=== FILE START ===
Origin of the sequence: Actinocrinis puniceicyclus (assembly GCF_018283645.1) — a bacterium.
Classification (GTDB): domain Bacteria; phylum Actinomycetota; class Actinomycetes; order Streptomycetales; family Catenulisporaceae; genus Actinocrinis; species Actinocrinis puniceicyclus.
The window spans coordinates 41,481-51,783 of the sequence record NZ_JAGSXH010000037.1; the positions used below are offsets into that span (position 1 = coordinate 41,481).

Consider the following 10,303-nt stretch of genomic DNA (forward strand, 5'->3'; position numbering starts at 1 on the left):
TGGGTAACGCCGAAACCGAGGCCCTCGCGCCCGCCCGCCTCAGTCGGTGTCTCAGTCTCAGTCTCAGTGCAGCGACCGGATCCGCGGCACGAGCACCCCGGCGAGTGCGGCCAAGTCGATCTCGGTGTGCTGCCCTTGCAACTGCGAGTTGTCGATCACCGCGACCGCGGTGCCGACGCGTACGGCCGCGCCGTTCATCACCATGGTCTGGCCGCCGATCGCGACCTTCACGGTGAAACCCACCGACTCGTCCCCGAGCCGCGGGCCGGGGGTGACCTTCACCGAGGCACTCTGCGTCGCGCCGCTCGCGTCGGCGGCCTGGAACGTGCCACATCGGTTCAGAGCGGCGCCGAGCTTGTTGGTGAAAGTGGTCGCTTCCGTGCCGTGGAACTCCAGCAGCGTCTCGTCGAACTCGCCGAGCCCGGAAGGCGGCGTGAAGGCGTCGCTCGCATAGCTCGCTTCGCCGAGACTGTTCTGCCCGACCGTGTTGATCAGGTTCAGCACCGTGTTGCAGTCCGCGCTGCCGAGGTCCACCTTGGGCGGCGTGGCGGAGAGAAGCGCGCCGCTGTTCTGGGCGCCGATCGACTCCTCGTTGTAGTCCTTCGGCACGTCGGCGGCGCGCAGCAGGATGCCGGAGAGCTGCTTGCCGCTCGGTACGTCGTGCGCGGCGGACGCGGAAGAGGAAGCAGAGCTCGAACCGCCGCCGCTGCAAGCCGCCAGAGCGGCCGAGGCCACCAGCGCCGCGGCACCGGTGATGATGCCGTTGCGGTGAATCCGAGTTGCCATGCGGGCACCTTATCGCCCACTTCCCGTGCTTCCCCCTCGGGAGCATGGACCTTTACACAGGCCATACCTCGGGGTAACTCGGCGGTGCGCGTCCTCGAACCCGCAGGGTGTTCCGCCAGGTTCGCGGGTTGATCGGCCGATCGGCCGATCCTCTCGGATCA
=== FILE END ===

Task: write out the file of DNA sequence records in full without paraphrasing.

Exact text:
Origin of the sequence: Actinocrinis puniceicyclus (assembly GCF_018283645.1) — a bacterium.
Classification (GTDB): domain Bacteria; phylum Actinomycetota; class Actinomycetes; order Streptomycetales; family Catenulisporaceae; genus Actinocrinis; species Actinocrinis puniceicyclus.
The window spans coordinates 41,481-51,783 of the sequence record NZ_JAGSXH010000037.1; the positions used below are offsets into that span (position 1 = coordinate 41,481).

Consider the following 10,303-nt stretch of genomic DNA (forward strand, 5'->3'; position numbering starts at 1 on the left):
TGGGTAACGCCGAAACCGAGGCCCTCGCGCCCGCCCGCCTCAGTCGGTGTCTCAGTCTCAGTCTCAGTGCAGCGACCGGATCCGCGGCACGAGCACCCCGGCGAGTGCGGCCAAGTCGATCTCGGTGTGCTGCCCTTGCAACTGCGAGTTGTCGATCACCGCGACCGCGGTGCCGACGCGTACGGCCGCGCCGTTCATCACCATGGTCTGGCCGCCGATCGCGACCTTCACGGTGAAACCCACCGACTCGTCCCCGAGCCGCGGGCCGGGGGTGACCTTCACCGAGGCACTCTGCGTCGCGCCGCTCGCGTCGGCGGCCTGGAACGTGCCACATCGGTTCAGAGCGGCGCCGAGCTTGTTGGTGAAAGTGGTCGCTTCCGTGCCGTGGAACTCCAGCAGCGTCTCGTCGAACTCGCCGAGCCCGGAAGGCGGCGTGAAGGCGTCGCTCGCATAGCTCGCTTCGCCGAGACTGTTCTGCCCGACCGTGTTGATCAGGTTCAGCACCGTGTTGCAGTCCGCGCTGCCGAGGTCCACCTTGGGCGGCGTGGCGGAGAGAAGCGCGCCGCTGTTCTGGGCGCCGATCGACTCCTCGTTGTAGTCCTTCGGCACGTCGGCGGCGCGCAGCAGGATGCCGGAGAGCTGCTTGCCGCTCGGTACGTCGTGCGCGGCGGACGCGGAAGAGGAAGCAGAGCTCGAACCGCCGCCGCTGCAAGCCGCCAGAGCGGCCGAGGCCACCAGCGCCGCGGCACCGGTGATGATGCCGTTGCGGTGAATCCGAGTTGCCATGCGGGCACCTTATCGCCCACTTCCCGTGCTTCCCCCTCGGGAGCATGGACCTTTACACAGGCCATACCTCGGGGTAACTCGGCGGTGCGCGTCCTCGAACCCGCAGGGTGTTCCGCCAGGTTCGCGGGTTGATCGGCCGATCGGCCGATCCTCTCGGATCA